With the passage of SB474 on July 6, 2021, Hawai’i became the first state to codify sea level rise real estate disclosure in legislation. SB474 requires sellers of residential property to disclose whether the property lies within the sea level rise exposure area and thus if the property is at risk from sea level rise and/or coastal erosion. By signing a sea level rise disclosure statement, buyers acknowledge the assumption of these risks.
Our coastlines need protecting
Coastlines and sandy beaches across Hawaiʻi face imminent and increasing threat from coastal hazards such as climate change, rising sea levels and coastal erosion. These coastal hazards threaten the public trust beach areas and billions of dollars of public and private property. In 2017, the Hawaiʻi Sea Level Rise Vulnerability and Adaptation Report (SLR report) estimated that 6,500 structures will be chronically flooded, 28 miles of coastline will become impassable, and 20,000 residents will be displaced with a 3.2 meter rise in sea level.
Additionally, according to a recent study, we are at imminent risk of losing 40% of Hawaiʻi’s sandy beaches and proactive management is necessary to preserve and protect these public trust lands.
Compounding these sobering statistics is a severe lack of information to property buyers about living and owning property in the coastal zone. In many cases, coastal property owners seek to protect their homes from large waves and coastal erosion through a variety of shoreline hardening methods including sea walls and sand bags. These structures prevent the natural flow of sand, exacerbating beach loss. Mandating sea level rise disclosure statements at the point of sale for real estate transactions is both an important and pragmatic action to take.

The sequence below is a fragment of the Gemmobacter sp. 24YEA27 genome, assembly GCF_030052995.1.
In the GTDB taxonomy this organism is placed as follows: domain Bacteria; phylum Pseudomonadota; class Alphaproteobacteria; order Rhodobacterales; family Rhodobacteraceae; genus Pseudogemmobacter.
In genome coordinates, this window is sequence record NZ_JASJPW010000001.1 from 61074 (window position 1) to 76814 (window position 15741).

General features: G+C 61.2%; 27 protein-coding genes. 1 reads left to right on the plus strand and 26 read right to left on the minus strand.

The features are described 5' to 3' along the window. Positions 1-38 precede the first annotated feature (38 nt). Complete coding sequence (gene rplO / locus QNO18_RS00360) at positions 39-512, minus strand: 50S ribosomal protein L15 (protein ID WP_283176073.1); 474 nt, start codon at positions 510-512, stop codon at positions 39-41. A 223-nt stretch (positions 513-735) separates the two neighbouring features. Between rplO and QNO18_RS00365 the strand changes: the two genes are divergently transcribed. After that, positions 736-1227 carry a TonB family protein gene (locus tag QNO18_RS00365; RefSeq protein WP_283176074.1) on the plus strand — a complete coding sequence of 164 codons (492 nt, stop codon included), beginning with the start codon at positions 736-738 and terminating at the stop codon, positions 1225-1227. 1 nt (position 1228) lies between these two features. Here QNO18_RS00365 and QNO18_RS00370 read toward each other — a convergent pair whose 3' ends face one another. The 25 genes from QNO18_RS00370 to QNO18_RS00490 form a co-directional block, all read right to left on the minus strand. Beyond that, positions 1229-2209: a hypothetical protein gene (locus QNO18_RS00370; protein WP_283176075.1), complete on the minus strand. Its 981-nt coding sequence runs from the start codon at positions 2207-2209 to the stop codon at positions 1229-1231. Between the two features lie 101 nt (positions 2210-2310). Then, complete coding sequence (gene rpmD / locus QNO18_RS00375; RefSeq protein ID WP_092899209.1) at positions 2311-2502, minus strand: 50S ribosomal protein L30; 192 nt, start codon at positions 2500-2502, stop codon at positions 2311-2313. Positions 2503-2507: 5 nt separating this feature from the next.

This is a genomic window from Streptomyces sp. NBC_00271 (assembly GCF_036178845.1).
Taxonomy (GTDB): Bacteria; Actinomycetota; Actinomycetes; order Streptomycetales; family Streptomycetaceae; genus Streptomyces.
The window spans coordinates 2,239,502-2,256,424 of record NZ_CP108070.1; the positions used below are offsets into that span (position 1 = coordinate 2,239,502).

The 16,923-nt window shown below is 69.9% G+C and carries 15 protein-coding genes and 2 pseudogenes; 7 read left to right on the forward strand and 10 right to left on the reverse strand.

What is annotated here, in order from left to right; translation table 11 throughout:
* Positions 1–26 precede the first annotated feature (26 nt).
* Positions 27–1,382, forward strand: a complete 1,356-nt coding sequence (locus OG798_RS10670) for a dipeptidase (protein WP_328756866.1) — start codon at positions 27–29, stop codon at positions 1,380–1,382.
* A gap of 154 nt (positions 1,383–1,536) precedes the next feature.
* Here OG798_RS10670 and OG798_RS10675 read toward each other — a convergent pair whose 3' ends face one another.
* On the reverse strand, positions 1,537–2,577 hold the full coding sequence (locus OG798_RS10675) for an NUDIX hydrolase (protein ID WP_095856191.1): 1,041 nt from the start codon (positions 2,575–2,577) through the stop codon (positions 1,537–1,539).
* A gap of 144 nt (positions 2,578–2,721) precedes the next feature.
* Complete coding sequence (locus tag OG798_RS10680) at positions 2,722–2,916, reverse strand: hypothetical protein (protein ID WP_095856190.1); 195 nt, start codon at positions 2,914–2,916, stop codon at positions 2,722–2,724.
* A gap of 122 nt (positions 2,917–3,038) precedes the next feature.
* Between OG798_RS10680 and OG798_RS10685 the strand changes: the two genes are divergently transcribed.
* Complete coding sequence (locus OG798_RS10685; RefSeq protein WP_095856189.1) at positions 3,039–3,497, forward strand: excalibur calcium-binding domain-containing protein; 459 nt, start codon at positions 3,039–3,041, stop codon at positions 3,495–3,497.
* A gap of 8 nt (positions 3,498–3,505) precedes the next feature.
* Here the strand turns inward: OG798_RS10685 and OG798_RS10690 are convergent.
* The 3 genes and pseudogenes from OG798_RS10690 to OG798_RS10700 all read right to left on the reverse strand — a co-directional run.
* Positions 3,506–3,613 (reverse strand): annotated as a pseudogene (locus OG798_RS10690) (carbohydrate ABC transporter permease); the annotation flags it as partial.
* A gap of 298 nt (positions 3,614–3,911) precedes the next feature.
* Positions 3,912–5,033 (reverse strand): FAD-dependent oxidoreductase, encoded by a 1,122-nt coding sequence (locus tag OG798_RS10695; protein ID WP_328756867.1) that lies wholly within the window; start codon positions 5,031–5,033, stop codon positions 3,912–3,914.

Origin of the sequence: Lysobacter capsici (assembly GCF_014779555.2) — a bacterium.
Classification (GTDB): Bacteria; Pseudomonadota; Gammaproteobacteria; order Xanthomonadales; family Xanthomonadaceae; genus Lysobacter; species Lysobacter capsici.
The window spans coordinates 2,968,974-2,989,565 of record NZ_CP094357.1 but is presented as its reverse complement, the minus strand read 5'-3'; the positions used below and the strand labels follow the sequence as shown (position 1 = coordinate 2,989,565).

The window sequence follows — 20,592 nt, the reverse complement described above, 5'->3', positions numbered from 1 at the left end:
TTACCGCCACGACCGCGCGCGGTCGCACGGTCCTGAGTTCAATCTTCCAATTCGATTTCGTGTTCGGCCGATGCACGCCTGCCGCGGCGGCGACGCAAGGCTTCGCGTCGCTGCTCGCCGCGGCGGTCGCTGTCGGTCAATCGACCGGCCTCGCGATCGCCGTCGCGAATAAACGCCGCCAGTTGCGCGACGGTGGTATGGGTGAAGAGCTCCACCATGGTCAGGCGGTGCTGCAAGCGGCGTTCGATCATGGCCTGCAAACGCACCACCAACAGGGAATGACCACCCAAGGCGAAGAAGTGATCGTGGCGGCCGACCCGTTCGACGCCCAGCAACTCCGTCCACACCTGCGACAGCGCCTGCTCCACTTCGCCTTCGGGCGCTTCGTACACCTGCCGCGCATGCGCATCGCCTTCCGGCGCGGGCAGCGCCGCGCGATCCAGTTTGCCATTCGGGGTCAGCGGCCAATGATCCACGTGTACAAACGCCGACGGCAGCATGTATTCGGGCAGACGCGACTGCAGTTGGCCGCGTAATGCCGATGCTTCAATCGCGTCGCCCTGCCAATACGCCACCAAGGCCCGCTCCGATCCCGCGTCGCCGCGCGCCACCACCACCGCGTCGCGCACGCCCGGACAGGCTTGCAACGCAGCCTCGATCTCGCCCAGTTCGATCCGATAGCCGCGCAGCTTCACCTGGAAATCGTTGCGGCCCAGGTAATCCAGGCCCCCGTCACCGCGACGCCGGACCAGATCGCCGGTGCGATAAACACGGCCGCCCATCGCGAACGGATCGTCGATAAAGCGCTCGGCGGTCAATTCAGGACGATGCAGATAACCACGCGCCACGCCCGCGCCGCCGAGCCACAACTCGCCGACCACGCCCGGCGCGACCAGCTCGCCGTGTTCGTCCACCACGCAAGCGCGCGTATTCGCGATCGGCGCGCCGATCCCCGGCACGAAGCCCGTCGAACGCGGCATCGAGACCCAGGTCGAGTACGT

The importance of SB474
- Ensures that buyers understand/acknowledge the risks associated with purchasing and owning property in the coastal zone;
- Strengthens the state’s and counties’ abilities to deny emergency permits for shoreline hardening structures for private property threatened by coastal erosion (as the buyer willingly assumed the risks when they purchased the property).
- Offers a science-based solution to the problem of sea level rise and coastal erosion.
Additional information about SB474
- Takes effect May 1, 2022
- Properties affected are those that fall within the 3.2-foot sea level rise projections by 2050 (see the Sea Level Rise Exposure Area Map (SLR-XA)).
- Supported by the Hawaiʻi Association of Realtors. Disclosure is already required in flood and tsunami zones and the real estate industry is equipped to adopt an additional disclosure statement into their transactional paperwork.
- The Sea Level Rise Exposure Area Map (SLR-XA) is publicly available online.
- Recent updates in the last year now make it possible to easily identify properties in the Sea Level Rise Exposure Area down to a specific TMK.
- Using SLR-XA is more comprehensive than “beachfront” as it takes into account the combined impacts of SLR (e.g. flooding and coastal erosion).
- The State of Hawaiʻi is required by law to protect public trust lands, which include beaches and coastlines.
Mahalo to Senators KEITH-AGARAN, ENGLISH, GABBARD, KANUHA, LEE, SHIMABUKURO for introducing and supporting SB474.